8. The University is currently negotiating its third Strategic Mandate Agreement with the province. Currently, 92% of UW’s operating funding is based on enrolment, but the new performance-based funding model will bring this number down to about 33%, with the rest dictated by to-be-determined performance indicators. FAUW is more concerned with rejecting this funding model as a whole than getting into the details about which indicators UW should be using. If you want to learn more about how the model works, here’s a presentation from OCUFA (PDF) that breaks it down.

What OCUFA is talking about

OCUFA = Ontario Confederation of University Faculty Associations

  1. Now that the provincial legislature has reconvened, Bill 124 (the one that will cap salary increases at 1%) will likely pass in November, and then there likely will be a court challenge, likely by CUPE (the Canadian Union of Public Employees). It’s still unclear if the legislation will apply to anything outside of base salary (e.g. benefits spending, merit increases).
  2. Bill 100 (the one that allows the government to reduce/eliminate the salary of faculty members collecting a pension) is already law; we’re just waiting to see if they will use it. OCUFA will file a charter challenge if needed.

OCUFA’s advocacy day at Queen’s Park is coming up on November 6. We can’t make it this year, but you can follow along on their Twitter account when the time comes.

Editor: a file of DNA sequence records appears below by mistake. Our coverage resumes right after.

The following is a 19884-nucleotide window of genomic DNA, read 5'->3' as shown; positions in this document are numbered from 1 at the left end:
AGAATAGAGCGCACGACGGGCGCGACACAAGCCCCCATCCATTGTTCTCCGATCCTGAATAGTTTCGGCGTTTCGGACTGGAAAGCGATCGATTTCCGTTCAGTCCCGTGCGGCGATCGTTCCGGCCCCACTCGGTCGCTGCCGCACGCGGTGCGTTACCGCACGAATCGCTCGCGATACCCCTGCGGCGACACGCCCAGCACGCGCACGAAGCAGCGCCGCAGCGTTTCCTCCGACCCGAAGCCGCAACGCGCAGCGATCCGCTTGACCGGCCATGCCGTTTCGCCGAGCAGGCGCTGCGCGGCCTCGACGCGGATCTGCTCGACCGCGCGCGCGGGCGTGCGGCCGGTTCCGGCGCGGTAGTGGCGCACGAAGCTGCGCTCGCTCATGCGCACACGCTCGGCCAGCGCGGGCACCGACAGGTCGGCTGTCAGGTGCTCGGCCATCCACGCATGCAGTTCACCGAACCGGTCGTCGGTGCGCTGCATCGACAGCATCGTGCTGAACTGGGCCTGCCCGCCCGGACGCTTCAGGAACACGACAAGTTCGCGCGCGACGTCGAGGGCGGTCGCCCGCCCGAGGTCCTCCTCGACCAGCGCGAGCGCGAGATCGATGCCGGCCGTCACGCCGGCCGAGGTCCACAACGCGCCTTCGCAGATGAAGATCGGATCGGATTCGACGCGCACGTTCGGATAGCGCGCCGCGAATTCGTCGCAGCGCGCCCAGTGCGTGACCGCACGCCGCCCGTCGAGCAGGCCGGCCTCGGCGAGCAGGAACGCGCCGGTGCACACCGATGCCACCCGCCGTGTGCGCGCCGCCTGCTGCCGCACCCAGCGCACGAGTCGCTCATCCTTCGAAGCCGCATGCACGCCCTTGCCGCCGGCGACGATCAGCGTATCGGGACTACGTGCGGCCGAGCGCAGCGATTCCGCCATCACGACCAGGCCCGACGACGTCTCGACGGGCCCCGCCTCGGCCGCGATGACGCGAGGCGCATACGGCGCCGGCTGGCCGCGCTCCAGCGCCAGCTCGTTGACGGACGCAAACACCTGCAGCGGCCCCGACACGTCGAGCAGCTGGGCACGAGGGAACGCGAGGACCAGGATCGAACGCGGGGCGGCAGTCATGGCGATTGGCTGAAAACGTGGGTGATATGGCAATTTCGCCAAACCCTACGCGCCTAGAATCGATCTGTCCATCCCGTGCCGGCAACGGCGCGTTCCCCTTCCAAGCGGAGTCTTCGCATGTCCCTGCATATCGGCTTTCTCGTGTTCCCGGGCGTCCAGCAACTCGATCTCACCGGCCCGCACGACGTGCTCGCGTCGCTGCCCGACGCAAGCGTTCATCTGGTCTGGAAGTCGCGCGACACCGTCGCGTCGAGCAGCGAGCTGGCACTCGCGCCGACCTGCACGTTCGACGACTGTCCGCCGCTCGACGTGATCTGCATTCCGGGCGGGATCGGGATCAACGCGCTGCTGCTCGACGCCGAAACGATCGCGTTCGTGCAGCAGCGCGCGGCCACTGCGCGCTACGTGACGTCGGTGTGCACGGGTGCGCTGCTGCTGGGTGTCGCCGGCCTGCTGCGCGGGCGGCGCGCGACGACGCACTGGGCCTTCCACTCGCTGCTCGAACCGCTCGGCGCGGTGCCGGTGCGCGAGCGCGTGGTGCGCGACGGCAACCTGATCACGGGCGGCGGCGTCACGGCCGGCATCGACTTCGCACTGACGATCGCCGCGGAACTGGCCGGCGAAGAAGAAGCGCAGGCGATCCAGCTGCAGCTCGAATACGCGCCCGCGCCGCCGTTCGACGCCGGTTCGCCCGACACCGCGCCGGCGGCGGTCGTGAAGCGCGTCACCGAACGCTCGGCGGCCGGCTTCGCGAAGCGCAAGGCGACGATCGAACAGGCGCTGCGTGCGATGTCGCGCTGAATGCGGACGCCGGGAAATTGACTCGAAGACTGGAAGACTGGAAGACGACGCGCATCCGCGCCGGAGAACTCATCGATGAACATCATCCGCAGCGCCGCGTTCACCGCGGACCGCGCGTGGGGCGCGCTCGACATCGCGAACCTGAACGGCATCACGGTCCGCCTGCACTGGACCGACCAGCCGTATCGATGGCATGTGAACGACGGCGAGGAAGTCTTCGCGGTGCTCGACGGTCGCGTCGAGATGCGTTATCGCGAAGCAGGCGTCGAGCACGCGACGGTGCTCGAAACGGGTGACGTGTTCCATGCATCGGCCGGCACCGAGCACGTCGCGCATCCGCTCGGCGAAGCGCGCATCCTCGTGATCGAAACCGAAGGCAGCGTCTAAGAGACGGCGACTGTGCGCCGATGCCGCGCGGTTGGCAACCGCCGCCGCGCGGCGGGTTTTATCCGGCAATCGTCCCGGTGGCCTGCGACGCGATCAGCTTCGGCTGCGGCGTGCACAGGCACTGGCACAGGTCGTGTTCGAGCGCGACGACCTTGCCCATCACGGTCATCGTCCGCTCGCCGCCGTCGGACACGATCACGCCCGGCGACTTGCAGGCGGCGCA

FAUW’s response to Ontario consultations on public sector compensation

The Ontario government is conducting consultations to explore “tools to manage compensation costs” such as “legislated caps on allowable compensation increases that can be negotiated in collective bargaining or imposed in binding arbitration.”

FAUW attended an in-person consultation on May 3 and submitted a written response to the Treasury Board Secretariat last week. We’re hearing that the proposed legislation in question may be introduced this week (though the deadline for consultation submissions was only last Friday), in which case it could come into effect as soon as next week.

We don’t know yet whether or how this law will affect existing or future agreements, but we’ll keep you posted.

6 Things FAUW is Working on Right Now

We’ve got a lot more going on, but here are six items we discussed at the January 15 Board of Directors meeting.

1. Explaining the salary changes for lecturers

Our first meeting of 2019 kicked off with an update from Benoit Charbonneau regarding the report of the Working Group on Salary Structure. As announced in December, the working group recommended changes to the salary thresholds for lecturers. We’re working on a public report explaining the changes and how they affect you.

2. An important reminder: Mental health training counts as professional development

In light of the PAC-SMH Report and Recommendations on mental health and wellness, we want reiterate that mental health training for faculty counts as professional development and can be reported on annual performance reviews in the same way as other professional development activities.

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11 things we talked about at the November 8 Board meeting

We think it’s important that our members know what we’re doing on your behalf. So we report on the non-confidential business from every Board meeting here on our blog.

The November 8 meeting covered the status of policy 76, the free speech policy, weekend teaching, new faculty representatives on University committees, and more. Here are 11 things you might want to know about: